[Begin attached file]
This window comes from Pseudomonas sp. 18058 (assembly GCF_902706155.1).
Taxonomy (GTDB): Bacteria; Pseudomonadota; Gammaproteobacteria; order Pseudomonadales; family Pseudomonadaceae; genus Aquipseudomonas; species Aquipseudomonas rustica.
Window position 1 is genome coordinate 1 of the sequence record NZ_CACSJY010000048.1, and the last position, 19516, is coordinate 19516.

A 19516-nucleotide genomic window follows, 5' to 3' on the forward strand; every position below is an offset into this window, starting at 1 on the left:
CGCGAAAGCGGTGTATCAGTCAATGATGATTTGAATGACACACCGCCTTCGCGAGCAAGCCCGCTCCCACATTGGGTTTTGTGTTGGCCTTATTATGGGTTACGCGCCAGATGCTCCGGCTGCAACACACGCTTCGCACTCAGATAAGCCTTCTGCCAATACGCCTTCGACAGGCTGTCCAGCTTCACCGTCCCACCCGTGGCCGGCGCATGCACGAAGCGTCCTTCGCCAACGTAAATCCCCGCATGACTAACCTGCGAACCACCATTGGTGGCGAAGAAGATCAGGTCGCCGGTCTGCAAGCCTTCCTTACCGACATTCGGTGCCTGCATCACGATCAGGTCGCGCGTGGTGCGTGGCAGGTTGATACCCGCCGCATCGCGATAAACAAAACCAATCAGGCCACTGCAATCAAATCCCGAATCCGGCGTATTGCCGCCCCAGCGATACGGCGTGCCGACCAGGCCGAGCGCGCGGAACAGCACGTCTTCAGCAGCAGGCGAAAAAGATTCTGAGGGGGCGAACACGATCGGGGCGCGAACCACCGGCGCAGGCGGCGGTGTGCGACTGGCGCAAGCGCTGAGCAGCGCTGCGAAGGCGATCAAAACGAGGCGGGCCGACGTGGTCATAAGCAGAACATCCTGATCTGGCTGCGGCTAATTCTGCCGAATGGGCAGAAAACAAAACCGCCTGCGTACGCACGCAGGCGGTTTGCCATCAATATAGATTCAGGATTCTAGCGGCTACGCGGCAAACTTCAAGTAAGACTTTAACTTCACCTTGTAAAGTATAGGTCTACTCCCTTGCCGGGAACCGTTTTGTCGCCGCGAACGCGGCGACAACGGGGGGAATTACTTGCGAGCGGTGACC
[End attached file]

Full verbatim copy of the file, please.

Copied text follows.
This window comes from Pseudomonas sp. 18058 (assembly GCF_902706155.1).
Taxonomy (GTDB): Bacteria; Pseudomonadota; Gammaproteobacteria; order Pseudomonadales; family Pseudomonadaceae; genus Aquipseudomonas; species Aquipseudomonas rustica.
Window position 1 is genome coordinate 1 of the sequence record NZ_CACSJY010000048.1, and the last position, 19516, is coordinate 19516.

A 19516-nucleotide genomic window follows, 5' to 3' on the forward strand; every position below is an offset into this window, starting at 1 on the left:
CGCGAAAGCGGTGTATCAGTCAATGATGATTTGAATGACACACCGCCTTCGCGAGCAAGCCCGCTCCCACATTGGGTTTTGTGTTGGCCTTATTATGGGTTACGCGCCAGATGCTCCGGCTGCAACACACGCTTCGCACTCAGATAAGCCTTCTGCCAATACGCCTTCGACAGGCTGTCCAGCTTCACCGTCCCACCCGTGGCCGGCGCATGCACGAAGCGTCCTTCGCCAACGTAAATCCCCGCATGACTAACCTGCGAACCACCATTGGTGGCGAAGAAGATCAGGTCGCCGGTCTGCAAGCCTTCCTTACCGACATTCGGTGCCTGCATCACGATCAGGTCGCGCGTGGTGCGTGGCAGGTTGATACCCGCCGCATCGCGATAAACAAAACCAATCAGGCCACTGCAATCAAATCCCGAATCCGGCGTATTGCCGCCCCAGCGATACGGCGTGCCGACCAGGCCGAGCGCGCGGAACAGCACGTCTTCAGCAGCAGGCGAAAAAGATTCTGAGGGGGCGAACACGATCGGGGCGCGAACCACCGGCGCAGGCGGCGGTGTGCGACTGGCGCAAGCGCTGAGCAGCGCTGCGAAGGCGATCAAAACGAGGCGGGCCGACGTGGTCATAAGCAGAACATCCTGATCTGGCTGCGGCTAATTCTGCCGAATGGGCAGAAAACAAAACCGCCTGCGTACGCACGCAGGCGGTTTGCCATCAATATAGATTCAGGATTCTAGCGGCTACGCGGCAAACTTCAAGTAAGACTTTAACTTCACCTTGTAAAGTATAGGTCTACTCCCTTGCCGGGAACCGTTTTGTCGCCGCGAACGCGGCGACAACGGGGGGAATTACTTGCGAGCGGTGACC